Robocalls’ downside: The deluge is washing away consumer trust

Automated phone messages account for a quarter of all calls made in the U.S., and reports suggest the practice keeps many people from answering calls from unrecognized numbers.

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Robocalls might be a cheap, useful tool, but new reports suggest their overuse is undermining marketing by phone.

Cellphones have revolutionized the way people connect, and marketers and PR pros have gained access to audiences through mobile apps and more. However, communicators are losing access to voice call connections, as consumers balk at answering any call from an unknown number.

Especially given technology like “spoofing”—in which an organization can trick caller ID to show a number other than its actual phone number, and even indicating a false location—consumer trust is taking a hit.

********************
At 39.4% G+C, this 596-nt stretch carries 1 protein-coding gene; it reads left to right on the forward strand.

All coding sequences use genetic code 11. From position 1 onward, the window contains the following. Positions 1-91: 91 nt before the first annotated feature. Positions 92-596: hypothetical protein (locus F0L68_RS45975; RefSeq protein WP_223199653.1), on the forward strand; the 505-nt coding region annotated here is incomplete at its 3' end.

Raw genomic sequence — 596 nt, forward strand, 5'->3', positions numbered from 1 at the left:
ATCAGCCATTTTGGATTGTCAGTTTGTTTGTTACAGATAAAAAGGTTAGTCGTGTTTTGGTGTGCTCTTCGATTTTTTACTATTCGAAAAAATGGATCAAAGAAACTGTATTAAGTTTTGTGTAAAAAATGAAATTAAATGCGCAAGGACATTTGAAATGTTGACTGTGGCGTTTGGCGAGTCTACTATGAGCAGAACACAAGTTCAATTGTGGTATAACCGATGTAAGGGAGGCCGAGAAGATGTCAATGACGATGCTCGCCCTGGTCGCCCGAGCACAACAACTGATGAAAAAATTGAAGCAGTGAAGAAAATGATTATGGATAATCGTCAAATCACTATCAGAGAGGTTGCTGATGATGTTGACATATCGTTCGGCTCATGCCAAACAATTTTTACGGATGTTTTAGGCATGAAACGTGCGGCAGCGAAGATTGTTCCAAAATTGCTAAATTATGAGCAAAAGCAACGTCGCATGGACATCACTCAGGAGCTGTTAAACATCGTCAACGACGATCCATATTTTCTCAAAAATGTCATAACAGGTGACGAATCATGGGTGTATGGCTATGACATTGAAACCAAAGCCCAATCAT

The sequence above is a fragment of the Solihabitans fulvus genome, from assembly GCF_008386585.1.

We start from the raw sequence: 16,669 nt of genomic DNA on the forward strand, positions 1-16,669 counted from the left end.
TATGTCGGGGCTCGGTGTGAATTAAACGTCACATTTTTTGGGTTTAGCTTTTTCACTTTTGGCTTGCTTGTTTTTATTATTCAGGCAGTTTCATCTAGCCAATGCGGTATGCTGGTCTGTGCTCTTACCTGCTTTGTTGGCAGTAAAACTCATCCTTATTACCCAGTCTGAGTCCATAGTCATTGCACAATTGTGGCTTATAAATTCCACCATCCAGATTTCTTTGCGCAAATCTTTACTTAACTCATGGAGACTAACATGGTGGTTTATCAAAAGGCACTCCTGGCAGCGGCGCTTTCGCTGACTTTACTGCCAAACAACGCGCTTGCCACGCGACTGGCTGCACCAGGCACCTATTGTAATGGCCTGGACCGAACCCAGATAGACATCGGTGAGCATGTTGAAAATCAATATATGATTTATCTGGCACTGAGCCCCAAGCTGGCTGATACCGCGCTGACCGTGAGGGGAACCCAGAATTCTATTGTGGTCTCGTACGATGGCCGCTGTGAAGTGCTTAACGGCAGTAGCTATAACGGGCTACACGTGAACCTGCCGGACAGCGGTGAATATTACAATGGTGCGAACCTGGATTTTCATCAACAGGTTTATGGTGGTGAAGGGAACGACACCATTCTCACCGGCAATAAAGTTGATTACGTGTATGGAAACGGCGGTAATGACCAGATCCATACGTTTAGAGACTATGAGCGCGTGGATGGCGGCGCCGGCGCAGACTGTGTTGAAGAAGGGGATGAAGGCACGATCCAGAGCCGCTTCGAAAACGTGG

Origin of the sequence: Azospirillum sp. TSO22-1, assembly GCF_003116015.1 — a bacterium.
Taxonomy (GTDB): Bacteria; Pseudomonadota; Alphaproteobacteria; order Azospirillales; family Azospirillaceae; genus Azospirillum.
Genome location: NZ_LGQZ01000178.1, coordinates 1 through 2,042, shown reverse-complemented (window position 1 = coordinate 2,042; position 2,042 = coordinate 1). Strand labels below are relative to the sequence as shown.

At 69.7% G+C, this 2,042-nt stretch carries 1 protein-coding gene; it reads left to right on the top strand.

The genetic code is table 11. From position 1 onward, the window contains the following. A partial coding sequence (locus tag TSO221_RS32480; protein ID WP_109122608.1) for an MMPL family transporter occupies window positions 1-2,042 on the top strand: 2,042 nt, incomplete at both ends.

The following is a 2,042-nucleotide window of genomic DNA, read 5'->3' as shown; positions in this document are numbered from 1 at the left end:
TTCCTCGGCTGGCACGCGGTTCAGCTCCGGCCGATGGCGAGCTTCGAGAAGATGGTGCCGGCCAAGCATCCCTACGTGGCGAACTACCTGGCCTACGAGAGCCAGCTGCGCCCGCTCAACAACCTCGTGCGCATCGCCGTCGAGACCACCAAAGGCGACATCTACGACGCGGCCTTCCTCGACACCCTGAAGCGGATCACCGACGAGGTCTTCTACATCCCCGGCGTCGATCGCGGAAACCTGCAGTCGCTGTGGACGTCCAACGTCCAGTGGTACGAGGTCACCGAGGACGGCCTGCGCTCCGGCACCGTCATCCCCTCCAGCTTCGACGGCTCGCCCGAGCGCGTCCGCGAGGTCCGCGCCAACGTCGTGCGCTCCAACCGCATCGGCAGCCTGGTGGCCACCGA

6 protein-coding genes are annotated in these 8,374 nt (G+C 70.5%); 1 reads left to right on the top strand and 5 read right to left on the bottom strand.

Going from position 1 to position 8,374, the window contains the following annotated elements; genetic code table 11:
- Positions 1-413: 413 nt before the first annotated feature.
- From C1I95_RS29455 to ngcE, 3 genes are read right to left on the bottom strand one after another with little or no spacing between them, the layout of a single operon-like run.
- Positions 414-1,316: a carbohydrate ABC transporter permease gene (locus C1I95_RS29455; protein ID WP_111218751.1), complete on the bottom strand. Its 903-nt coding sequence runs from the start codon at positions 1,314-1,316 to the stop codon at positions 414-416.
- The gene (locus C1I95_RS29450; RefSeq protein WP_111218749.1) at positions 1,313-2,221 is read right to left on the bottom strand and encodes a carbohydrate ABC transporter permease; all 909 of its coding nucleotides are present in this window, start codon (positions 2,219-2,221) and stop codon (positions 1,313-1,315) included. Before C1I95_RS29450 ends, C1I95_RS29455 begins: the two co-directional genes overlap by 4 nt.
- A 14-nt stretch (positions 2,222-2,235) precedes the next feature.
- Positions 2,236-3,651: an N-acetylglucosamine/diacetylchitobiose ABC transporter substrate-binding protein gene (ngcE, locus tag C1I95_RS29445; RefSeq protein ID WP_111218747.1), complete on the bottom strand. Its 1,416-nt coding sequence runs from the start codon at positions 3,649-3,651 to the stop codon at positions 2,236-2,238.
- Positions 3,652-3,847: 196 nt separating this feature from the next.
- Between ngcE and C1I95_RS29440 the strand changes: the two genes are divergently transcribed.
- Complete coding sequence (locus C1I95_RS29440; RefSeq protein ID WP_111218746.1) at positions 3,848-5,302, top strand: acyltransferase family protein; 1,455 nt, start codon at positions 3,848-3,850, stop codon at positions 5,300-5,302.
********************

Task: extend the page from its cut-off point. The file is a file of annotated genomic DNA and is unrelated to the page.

NPR reported:

The cellphone has become our everything — our wallet, photo archive, computer and music library. But it’s also becoming less appealing as a phone. Consumer Reports found that 70% of people no longer answer calls they don’t recognize. Regulators and industry are combating junk calls. But at least so far, they haven’t succeeded.

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